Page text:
Main menu

Masaccio

Slideshow

Masaccio (born Tommaso Cassai or in some accounts Tommaso di Ser Giovanni di Mone; December 21, 1401 – autumn 1428), was the first great painter of the Quattrocento period of the Italian Renaissance. His frescoes are the earliest monuments of Humanism, and introduce a plasticity previously unseen in figure painting.

The name Masaccio is a humorous version of Tommaso, meaning "big", "clumsy" or "messy" Tom. The name was created to distinguish him from his principal collaborator, also called Tommaso, who came to be known as Masolino ("little/delicate Tom").

Despite his brief career, he had a profound influence on other artists. He was one of the first to use scientific perspective in his painting, employing techniques such as vanishing point in art for the first time. He also moved away from the Gothic style and elaborate ornamentation of artists like Gentile da Fabriano to a more naturalistic mode which employed perspective for greater realism.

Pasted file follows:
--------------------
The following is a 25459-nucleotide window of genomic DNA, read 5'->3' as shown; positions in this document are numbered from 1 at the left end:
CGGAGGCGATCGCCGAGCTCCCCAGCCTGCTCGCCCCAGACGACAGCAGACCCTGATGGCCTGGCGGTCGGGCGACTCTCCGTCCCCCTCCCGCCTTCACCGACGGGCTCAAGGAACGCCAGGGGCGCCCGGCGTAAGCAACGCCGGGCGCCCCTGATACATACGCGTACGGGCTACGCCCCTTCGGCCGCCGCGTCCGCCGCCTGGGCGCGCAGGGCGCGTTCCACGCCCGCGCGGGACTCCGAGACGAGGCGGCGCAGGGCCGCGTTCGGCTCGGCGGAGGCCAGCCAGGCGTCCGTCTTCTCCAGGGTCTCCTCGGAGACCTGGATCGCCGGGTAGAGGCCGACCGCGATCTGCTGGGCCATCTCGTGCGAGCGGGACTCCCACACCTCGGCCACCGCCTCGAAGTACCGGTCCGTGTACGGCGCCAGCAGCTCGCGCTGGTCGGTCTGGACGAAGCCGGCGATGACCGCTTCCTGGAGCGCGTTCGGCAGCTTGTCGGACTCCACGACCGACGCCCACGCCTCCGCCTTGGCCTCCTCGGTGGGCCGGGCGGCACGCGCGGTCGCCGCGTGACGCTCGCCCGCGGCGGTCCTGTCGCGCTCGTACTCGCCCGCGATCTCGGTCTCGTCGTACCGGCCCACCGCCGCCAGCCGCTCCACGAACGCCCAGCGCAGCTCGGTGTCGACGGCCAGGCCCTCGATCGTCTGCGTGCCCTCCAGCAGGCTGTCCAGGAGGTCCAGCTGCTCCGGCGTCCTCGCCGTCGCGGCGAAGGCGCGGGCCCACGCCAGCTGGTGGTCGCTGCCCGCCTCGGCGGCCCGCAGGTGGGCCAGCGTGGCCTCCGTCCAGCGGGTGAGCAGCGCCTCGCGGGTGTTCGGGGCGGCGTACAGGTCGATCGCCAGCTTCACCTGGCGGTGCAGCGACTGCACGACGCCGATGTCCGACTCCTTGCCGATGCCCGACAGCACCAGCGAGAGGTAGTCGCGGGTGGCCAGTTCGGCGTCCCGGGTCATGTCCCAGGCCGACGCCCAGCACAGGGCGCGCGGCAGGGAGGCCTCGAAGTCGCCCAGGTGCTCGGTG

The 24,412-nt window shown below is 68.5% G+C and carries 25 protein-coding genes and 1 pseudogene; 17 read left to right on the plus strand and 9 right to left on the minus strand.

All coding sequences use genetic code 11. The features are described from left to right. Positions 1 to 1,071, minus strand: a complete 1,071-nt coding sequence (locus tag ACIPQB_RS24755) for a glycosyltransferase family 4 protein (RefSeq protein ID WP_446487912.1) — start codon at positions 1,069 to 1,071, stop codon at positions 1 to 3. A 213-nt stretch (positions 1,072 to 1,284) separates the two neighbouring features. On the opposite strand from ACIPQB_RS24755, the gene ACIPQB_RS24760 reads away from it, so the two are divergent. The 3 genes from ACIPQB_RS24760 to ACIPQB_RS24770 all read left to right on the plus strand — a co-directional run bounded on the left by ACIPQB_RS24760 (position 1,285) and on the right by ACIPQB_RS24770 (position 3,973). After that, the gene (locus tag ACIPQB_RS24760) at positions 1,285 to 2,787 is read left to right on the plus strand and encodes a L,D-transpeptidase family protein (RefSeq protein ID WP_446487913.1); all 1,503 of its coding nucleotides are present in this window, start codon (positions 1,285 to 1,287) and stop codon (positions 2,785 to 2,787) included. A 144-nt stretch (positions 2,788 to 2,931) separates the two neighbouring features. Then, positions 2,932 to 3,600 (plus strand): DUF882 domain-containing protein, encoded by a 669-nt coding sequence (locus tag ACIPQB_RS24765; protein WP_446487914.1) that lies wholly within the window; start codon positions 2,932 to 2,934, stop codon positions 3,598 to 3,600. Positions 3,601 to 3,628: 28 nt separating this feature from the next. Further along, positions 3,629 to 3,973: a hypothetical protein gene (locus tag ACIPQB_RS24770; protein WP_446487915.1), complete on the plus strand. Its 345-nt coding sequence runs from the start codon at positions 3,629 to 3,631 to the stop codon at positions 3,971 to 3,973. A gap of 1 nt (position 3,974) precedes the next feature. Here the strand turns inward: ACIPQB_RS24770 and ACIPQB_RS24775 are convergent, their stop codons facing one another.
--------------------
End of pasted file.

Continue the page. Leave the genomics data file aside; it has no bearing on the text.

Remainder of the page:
Open an article about Masaccio

Masaccio_011.jpg Masaccio_031.jpg Masaccio_005.jpg Masaccio_006.jpg Masaccio_004.jpg Masaccio_022.jpg Masaccio_013.jpg Masaccio_001.jpg Masaccio_019.jpg Masaccio_002.jpg Masaccio_026.jpg Masaccio--Ukrizovani.jpg Masaccio_027.jpg Masaccio--Madona-s-Kristem-a-andely.jpg Masaccio_020.jpg Masaccio_007.jpg Masaccio_012.jpg Masaccio_028.jpg Masaccio_003.jpg Masaccio_010.jpg Masaccio_015.jpg Masaccio--Portret-mladeho-muze.jpg Masaccio_029.jpg Masaccio_014.jpg Masaccio_016.jpg Masaccio_009.jpg Masaccio_030.jpg Masaccio--Sv_-Jeronym-a-Sv_-Jan-Krtitel.jpg Masaccio_021.jpg Masaccio_025.jpg Masaccio_018.jpg Masaccio_017.jpg Masaccio_024.jpg Masaccio_032.jpg Masaccio_023.jpg Masaccio_008.jpg

About  |  Terms of use  |  Privacy policy  |  Contact us